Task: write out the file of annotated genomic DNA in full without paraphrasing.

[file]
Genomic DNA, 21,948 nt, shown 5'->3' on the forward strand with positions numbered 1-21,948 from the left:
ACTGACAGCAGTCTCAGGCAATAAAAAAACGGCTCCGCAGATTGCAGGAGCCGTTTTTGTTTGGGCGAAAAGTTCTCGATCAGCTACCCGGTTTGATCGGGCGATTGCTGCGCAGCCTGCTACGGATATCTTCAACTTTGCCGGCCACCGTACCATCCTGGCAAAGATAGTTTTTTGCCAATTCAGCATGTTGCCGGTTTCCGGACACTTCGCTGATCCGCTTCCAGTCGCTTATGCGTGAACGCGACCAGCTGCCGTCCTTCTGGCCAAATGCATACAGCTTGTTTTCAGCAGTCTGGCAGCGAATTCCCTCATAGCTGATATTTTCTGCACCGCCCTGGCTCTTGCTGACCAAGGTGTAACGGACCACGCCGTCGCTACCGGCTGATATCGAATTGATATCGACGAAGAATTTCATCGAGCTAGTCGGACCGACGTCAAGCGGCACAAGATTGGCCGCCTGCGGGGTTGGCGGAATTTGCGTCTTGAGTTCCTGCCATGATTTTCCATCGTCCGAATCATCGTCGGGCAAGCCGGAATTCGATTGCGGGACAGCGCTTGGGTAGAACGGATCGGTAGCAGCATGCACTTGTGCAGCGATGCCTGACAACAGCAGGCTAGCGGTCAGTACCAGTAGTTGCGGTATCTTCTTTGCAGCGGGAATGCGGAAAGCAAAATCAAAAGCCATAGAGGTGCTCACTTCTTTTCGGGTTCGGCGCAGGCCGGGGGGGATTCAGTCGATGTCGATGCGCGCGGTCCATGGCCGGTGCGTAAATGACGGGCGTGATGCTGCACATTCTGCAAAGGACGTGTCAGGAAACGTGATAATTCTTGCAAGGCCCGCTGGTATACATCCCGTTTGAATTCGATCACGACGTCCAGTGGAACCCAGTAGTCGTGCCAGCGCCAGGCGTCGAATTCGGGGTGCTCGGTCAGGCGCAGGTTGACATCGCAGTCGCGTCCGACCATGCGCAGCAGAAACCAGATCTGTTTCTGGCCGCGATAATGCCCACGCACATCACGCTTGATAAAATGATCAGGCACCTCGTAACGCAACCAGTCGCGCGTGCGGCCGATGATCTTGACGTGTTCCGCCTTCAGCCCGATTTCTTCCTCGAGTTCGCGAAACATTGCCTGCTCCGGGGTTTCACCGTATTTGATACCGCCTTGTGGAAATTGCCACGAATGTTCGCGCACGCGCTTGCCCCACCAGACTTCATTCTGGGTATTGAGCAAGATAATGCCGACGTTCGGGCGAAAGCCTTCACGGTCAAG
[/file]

Genomic DNA, 21,948 nt, shown 5'->3' on the forward strand with positions numbered 1-21,948 from the left:
ACTGACAGCAGTCTCAGGCAATAAAAAAACGGCTCCGCAGATTGCAGGAGCCGTTTTTGTTTGGGCGAAAAGTTCTCGATCAGCTACCCGGTTTGATCGGGCGATTGCTGCGCAGCCTGCTACGGATATCTTCAACTTTGCCGGCCACCGTACCATCCTGGCAAAGATAGTTTTTTGCCAATTCAGCATGTTGCCGGTTTCCGGACACTTCGCTGATCCGCTTCCAGTCGCTTATGCGTGAACGCGACCAGCTGCCGTCCTTCTGGCCAAATGCATACAGCTTGTTTTCAGCAGTCTGGCAGCGAATTCCCTCATAGCTGATATTTTCTGCACCGCCCTGGCTCTTGCTGACCAAGGTGTAACGGACCACGCCGTCGCTACCGGCTGATATCGAATTGATATCGACGAAGAATTTCATCGAGCTAGTCGGACCGACGTCAAGCGGCACAAGATTGGCCGCCTGCGGGGTTGGCGGAATTTGCGTCTTGAGTTCCTGCCATGATTTTCCATCGTCCGAATCATCGTCGGGCAAGCCGGAATTCGATTGCGGGACAGCGCTTGGGTAGAACGGATCGGTAGCAGCATGCACTTGTGCAGCGATGCCTGACAACAGCAGGCTAGCGGTCAGTACCAGTAGTTGCGGTATCTTCTTTGCAGCGGGAATGCGGAAAGCAAAATCAAAAGCCATAGAGGTGCTCACTTCTTTTCGGGTTCGGCGCAGGCCGGGGGGGATTCAGTCGATGTCGATGCGCGCGGTCCATGGCCGGTGCGTAAATGACGGGCGTGATGCTGCACATTCTGCAAAGGACGTGTCAGGAAACGTGATAATTCTTGCAAGGCCCGCTGGTATACATCCCGTTTGAATTCGATCACGACGTCCAGTGGAACCCAGTAGTCGTGCCAGCGCCAGGCGTCGAATTCGGGGTGCTCGGTCAGGCGCAGGTTGACATCGCAGTCGCGTCCGACCATGCGCAGCAGAAACCAGATCTGTTTCTGGCCGCGATAATGCCCACGCACATCACGCTTGATAAAATGATCAGGCACCTCGTAACGCAACCAGTCGCGCGTGCGGCCGATGATCTTGACGTGTTCCGCCTTCAGCCCGATTTCTTCCTCGAGTTCGCGAAACATTGCCTGCTCCGGGGTTTCACCGTATTTGATACCGCCTTGTGGAAATTGCCACGAATGTTCGCGCACGCGCTTGCCCCACCAGACTTCATTCTGGGTATTGAGCAAGATAATGCCGACGTTCGGGCGAAAGCCTTCACGGTCAAG